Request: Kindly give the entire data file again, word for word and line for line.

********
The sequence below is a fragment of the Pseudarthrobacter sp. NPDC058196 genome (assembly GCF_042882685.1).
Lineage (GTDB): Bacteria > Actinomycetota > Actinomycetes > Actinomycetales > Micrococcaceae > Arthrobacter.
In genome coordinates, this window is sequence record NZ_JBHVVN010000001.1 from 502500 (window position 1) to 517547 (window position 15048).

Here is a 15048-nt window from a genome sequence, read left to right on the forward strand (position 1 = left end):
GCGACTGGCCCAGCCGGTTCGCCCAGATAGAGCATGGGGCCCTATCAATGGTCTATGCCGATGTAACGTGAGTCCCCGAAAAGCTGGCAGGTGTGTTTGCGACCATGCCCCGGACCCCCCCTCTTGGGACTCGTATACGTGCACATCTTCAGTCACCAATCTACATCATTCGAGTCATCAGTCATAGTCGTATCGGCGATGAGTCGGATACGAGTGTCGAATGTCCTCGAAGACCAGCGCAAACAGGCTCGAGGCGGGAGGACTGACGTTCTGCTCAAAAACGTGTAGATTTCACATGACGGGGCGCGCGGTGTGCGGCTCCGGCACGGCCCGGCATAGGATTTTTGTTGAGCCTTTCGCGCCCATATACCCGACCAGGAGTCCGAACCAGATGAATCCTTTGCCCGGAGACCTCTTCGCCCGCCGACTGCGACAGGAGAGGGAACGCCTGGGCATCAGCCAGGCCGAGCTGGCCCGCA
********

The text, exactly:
The sequence below is a fragment of the Pseudarthrobacter sp. NPDC058196 genome (assembly GCF_042882685.1).
Lineage (GTDB): Bacteria > Actinomycetota > Actinomycetes > Actinomycetales > Micrococcaceae > Arthrobacter.
In genome coordinates, this window is sequence record NZ_JBHVVN010000001.1 from 502500 (window position 1) to 517547 (window position 15048).

Here is a 15048-nt window from a genome sequence, read left to right on the forward strand (position 1 = left end):
GCGACTGGCCCAGCCGGTTCGCCCAGATAGAGCATGGGGCCCTATCAATGGTCTATGCCGATGTAACGTGAGTCCCCGAAAAGCTGGCAGGTGTGTTTGCGACCATGCCCCGGACCCCCCCTCTTGGGACTCGTATACGTGCACATCTTCAGTCACCAATCTACATCATTCGAGTCATCAGTCATAGTCGTATCGGCGATGAGTCGGATACGAGTGTCGAATGTCCTCGAAGACCAGCGCAAACAGGCTCGAGGCGGGAGGACTGACGTTCTGCTCAAAAACGTGTAGATTTCACATGACGGGGCGCGCGGTGTGCGGCTCCGGCACGGCCCGGCATAGGATTTTTGTTGAGCCTTTCGCGCCCATATACCCGACCAGGAGTCCGAACCAGATGAATCCTTTGCCCGGAGACCTCTTCGCCCGCCGACTGCGACAGGAGAGGGAACGCCTGGGCATCAGCCAGGCCGAGCTGGCCCGCA